Vulnerable teen’s ‘fairytale’ relationship with drug dealer
SHE was only 15-years-old when a man about 23 years older convinced her to enter an intimate relationship with him, care for his children and help him run a drug-trafficking business in Central Queensland.
Now 18, the woman faced the Supreme Court in Rockhampton late last year, sobbing throughout the court process in fear of having to spend time in jail for her role in the drug-trafficking affair.
Eve (not her real name) pleaded guilty to one count of trafficking drugs, four of possessing drugs, one of possessing more than two grams of illegal drugs, five of possessing drug utensils, one of possessing tainted property, one of possessing an item suspected of being used in the commission of a drug offence and one of possessing property used to commit an offence.
Eve, who became addicted to methamphetamines after being introduced to the drug by the older man, trafficked drugs for her partner for six months in 2018, with the business supplying drugs more than 100 times to 37 customers.
Justice Graeme Crow said the teenager's criminal offending was troubling.
"We know drug traffickers target children because they get lesser sentences," he said.
Crown prosecutor Samantha O'Rourke said Eve was clearly "under the thumb" of the man running the prolific business.
Eve was 17 when she was busted possessing 3.312g of methamphetamines.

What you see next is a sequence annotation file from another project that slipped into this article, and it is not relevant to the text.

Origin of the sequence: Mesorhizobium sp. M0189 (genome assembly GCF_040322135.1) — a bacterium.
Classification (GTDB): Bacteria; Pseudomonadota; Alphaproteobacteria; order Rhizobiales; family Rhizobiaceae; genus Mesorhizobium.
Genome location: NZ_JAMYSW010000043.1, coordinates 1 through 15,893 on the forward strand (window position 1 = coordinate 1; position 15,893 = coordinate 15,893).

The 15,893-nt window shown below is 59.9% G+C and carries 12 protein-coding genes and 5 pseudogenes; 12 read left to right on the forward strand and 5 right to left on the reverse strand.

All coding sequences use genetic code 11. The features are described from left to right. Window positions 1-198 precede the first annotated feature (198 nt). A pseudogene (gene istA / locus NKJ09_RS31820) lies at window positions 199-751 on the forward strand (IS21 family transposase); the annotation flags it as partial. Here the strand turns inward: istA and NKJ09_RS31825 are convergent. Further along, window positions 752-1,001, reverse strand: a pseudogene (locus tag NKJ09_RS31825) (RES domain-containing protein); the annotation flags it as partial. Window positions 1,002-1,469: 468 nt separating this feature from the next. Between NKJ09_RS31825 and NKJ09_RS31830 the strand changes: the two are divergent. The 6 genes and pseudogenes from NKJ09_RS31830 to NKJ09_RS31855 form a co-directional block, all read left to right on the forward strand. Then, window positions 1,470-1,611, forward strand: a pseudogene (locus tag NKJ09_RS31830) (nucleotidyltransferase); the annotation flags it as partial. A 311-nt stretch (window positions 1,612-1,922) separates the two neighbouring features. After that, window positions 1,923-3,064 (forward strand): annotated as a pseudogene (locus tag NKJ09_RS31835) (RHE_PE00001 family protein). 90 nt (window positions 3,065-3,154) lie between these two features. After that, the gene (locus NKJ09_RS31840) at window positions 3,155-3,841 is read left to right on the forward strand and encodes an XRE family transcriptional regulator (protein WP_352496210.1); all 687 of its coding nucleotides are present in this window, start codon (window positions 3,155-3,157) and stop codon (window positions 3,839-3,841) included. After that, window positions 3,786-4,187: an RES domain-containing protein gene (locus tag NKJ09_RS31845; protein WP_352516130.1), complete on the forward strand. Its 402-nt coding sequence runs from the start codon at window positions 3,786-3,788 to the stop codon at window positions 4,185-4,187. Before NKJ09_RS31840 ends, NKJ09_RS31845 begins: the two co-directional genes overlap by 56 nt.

This fact led to a discussion about whether Eve should spend time in prison, or receive the penalty a child would have for this possession - a probation order with no conviction recorded.
Defence barrister Matthew Heelan said his client had been enticed to offend.
"She was 15 years old when her mother permits him and his two children to move into their home," Mr Heelan told the court.
"He supplies her with methamphetamines and enters a relationship with her."
He said Eve thought herself to be in love with the older man.
The court heard she was so confident of this, she left her mother's house and moved in with him when he relocated to another town.
She was vulnerable due to her childhood - the first 10 years spent in a seriously violent home and then changed schools 19 times until grade 10.
"Children sometimes believe in fairytales and silliness," Justice Crow said.
"You have been preyed upon as a child.
"You have been peppered with a powerful and addictive drug.
"He took advantage of you."
Justice Crow commented it was common for drug traffickers to get children as young as 10 and 12 addicted to drugs and then those children turn to "selling their bodies to get these drugs".
Eve had not reoffended since her arrest for trafficking drugs.
Her role in the business was to facilitate supplies, hide drugs when warned by her older partner that police were on their way to their home, and was involved in 10 conversations about drug supplies.
Justice Crow ordered Eve to a three-year prison term with immediate parole and declared four days presentence custody.
NOTE: Due to the defendant being a minor for most of the offending period, The Morning Bulletin cannot name her, her older partner or the locations the offending took place.